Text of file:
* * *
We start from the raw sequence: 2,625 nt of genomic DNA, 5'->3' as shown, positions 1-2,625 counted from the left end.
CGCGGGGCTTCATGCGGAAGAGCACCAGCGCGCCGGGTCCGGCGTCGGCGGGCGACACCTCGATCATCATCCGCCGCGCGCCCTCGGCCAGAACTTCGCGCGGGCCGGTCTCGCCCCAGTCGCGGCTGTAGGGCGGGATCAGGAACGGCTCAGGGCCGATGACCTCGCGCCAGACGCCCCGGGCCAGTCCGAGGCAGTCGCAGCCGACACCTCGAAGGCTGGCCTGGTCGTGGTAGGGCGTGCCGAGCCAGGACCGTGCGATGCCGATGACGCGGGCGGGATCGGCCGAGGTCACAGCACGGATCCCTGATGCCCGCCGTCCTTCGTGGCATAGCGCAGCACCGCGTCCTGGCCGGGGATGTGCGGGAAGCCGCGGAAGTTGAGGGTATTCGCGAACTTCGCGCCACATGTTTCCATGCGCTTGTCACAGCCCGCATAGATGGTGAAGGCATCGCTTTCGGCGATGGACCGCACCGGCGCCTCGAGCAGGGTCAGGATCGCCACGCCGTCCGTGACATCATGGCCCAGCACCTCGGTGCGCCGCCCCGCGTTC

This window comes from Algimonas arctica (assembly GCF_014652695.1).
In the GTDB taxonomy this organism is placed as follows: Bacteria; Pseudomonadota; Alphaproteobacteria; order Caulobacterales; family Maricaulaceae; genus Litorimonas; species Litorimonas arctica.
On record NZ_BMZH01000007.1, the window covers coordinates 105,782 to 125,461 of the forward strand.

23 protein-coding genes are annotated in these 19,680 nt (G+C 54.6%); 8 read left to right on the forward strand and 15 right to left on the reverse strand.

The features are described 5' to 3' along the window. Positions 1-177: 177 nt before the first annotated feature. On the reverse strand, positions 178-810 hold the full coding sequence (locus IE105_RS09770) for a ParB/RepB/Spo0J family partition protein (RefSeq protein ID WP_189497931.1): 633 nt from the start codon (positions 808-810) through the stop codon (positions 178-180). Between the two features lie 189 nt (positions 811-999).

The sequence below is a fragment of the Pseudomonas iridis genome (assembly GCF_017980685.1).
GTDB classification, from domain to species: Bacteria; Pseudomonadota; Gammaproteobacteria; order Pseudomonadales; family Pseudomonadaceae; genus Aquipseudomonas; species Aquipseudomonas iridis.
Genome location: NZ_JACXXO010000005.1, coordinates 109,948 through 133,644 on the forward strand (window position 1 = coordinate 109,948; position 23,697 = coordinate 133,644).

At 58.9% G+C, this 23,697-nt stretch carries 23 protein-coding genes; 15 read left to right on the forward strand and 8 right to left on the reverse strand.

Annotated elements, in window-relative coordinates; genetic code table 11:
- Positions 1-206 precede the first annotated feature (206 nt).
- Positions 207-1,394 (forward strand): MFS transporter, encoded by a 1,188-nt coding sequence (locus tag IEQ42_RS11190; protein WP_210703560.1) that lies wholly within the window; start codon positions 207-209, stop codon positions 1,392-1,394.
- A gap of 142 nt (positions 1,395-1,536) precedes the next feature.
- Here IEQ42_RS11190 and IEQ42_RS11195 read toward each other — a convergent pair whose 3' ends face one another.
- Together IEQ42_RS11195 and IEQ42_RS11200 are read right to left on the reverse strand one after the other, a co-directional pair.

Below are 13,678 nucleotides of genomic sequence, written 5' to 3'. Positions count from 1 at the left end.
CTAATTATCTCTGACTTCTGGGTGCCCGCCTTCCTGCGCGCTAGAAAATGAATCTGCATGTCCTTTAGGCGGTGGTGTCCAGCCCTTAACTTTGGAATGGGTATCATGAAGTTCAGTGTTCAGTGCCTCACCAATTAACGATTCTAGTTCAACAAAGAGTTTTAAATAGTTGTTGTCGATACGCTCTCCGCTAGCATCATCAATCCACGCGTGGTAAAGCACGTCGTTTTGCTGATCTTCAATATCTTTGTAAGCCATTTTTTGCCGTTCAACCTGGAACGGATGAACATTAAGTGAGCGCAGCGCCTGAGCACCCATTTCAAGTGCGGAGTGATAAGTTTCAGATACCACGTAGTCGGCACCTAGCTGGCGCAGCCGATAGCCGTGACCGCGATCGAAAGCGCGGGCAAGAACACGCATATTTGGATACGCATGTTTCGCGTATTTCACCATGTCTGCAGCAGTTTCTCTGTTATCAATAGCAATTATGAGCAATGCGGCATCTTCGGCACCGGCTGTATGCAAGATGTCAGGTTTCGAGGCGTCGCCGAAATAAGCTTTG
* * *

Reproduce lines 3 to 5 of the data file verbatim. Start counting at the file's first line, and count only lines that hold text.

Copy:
This window comes from Algimonas arctica (assembly GCF_014652695.1).
In the GTDB taxonomy this organism is placed as follows: Bacteria; Pseudomonadota; Alphaproteobacteria; order Caulobacterales; family Maricaulaceae; genus Litorimonas; species Litorimonas arctica.
On record NZ_BMZH01000007.1, the window covers coordinates 105,782 to 125,461 of the forward strand.